An Environmental 1789

October 1, 2018

Didn’t you hear it? The planet’s ominous cry? A summer raided by record fires, heat waves and floods. Didn’t you sense a certain anxiety? A summer in which the pleasures of beach volley and late-night parties were partly darkened with a guilty feeling that our future planet may not be a pleasant place of which to be a part. While Mendocino was California’s most important fire in its history, the number of deaths caused by floods and landslides in Western Japan reached 225. All the while, Sweden experienced its warmest July in 260 years. Even in London, parts of the region received only 6% of their normal rainfall. I’ll stop my list here. This summer’s weather has been particularly turbulent and unusual and is unfortunately only a trailer of what is coming in a planet that is progressively turning into a stove.

 

Climate March in Paris (Place de la République), 08/09/2018 © Victor Chaix

 

Our current system’s hard drive has expired, it is time to replace it. In my view, what appears to be our biggest challenge as a species could also become our biggest opportunity, a chance to bring about a more human world after decades of irresponsibility. For our environmental crisis does not call for half-measures and ‘market-mechanisms’ solutions: we have had time to contemplate the efficiency of these; what is urgently required is a systemic transition and renewal in all planes of society. A holistic reconfiguration, which would by collective and individual effort permit the advent of a world of which we would not be ashamed of.

 

The international press has been filled of subjects on the matter these last months. The Economist admitted calamities to be ‘now common place’ in its issue deploring our failure in face of climate change.The magazine’s diagnostic is tough: ‘greenhouse emissions are up again. So are investments in oil and gas […] Subsidies for renewables are dwindling’. After thirty years of warning, we indeed barely start to reduce our CO2 emissions. The challenge is one of political inertia, enforced by the powerful influence of lobbies who spend billions to influence legislation in their favor (for your information, according to a study published in The Independent, $2 billions were spent these last 20 years by pression groups in the most CO2 polluting sectors of the economy, that is to say ten times more than environmental organizations and renewables sectors combined). Journalists, intellectuals, artists and scientists are grasping more than ever the scope of the problem and how the environmental subject has an urgency that outstrips all others.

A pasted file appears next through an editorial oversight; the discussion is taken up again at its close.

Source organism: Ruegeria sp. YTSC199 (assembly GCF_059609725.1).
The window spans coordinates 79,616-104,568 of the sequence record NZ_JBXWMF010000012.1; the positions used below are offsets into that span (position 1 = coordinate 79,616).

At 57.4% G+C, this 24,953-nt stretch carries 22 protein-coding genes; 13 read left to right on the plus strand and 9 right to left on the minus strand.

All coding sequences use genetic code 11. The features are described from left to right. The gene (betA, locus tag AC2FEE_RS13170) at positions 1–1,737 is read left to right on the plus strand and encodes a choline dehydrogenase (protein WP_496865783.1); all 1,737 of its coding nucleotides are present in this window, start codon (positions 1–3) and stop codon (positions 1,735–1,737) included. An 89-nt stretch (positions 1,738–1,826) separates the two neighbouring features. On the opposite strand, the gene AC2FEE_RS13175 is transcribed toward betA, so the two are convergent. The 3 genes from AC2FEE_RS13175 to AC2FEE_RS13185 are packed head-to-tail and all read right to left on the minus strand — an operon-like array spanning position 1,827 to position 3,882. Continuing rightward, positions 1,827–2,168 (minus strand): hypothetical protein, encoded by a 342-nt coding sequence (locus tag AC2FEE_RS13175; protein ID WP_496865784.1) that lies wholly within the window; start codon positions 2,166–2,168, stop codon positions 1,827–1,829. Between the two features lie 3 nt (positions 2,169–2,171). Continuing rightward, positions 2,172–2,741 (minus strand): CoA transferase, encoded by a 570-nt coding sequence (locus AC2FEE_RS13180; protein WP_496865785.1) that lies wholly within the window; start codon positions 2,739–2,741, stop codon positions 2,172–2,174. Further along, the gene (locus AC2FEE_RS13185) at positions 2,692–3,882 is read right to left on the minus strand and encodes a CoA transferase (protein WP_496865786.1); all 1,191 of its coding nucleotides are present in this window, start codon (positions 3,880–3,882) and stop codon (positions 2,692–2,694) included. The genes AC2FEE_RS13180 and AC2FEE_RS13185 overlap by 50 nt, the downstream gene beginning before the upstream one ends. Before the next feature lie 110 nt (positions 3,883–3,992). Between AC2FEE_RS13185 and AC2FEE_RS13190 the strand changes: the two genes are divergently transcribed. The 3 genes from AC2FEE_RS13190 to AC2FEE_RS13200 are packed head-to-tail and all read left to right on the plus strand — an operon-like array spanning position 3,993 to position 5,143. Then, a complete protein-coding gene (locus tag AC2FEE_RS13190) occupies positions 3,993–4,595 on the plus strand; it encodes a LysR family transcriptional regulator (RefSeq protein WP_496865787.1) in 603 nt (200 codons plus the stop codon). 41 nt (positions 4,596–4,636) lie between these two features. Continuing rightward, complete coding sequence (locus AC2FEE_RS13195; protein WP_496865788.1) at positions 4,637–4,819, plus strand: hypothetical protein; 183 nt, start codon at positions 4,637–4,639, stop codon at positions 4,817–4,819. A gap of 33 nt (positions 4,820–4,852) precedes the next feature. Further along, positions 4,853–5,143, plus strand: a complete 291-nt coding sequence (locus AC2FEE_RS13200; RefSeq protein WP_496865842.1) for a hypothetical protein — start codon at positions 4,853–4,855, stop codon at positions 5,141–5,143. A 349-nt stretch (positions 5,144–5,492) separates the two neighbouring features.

In an article published in The Guardian, UCL professor Simon Lewis predicts that the melting of the permafrost (millenary iced soil containing tremendous amounts of carbon and methane) could provoke an explosion of global temperatures and create a chain reaction susceptible of transforming earth into an oven. As he describes it, ‘our civilization, as we know it, would not survive’. From such an environmental catastrophe, he imagines a very dystopian future. Europe, for instance, which is already destabilized by the arrival of a few migrants, would be faced with a growing immigration from southern countries, populations being climatically contrived to exile. Populist right-wing politicians would eventually come to power, as they would appear to voters as the only ones with the authority to resolve these major issues. Ironically, an isolationist fatalism like this would only produce counterproductive consequences, as climate change can only be dealt with through international cooperation. This vision is just one possible outcome of our present and past idleness, but currently not the least possible of all. 

 

Another contribution to the debate came in early august, when the cover of The New York Times Magazine deplored that ‘thirty years ago, we could have saved the planet’. A story by Nathaniel Rich, ‘Losing Earth’ accused ‘human nature’ to have been responsible for environmental inaction in the supposedly opportune time of the 1980s. But it is Naomi Klein’s response to his article, in The Intercept that seems to me more accurate a diagnostic: she argues that in the contrary, in the 1980s, despite the scientific urge on the climate question, there could not have been a worst moment to implement truthful environmental policy. As she explains, the environmental project was in great part deterred by ‘the neoliberal crusade’ and its corresponding orthodoxy of ever-expandable growth and non-regulation. The last 30 years’ political immobilism in face of climate change, in this perspective, would less be due to our nature than to our elites and their ideological framework. Another identifiable cause of our failure, more culturally entrenched, has been pointed out by Thomas Sancton in the Time Magazine of 1988: he interestingly accused at that time the misuse of the Judeo-Christian concept of “dominion” over nature and the fact that it supplanted the pre-Christian idea that “the earth was seen as a mother, a fertile giver of life”. In the west at least, it is possible that a whole outlook on nature is responsible to a certain extent of our inaction.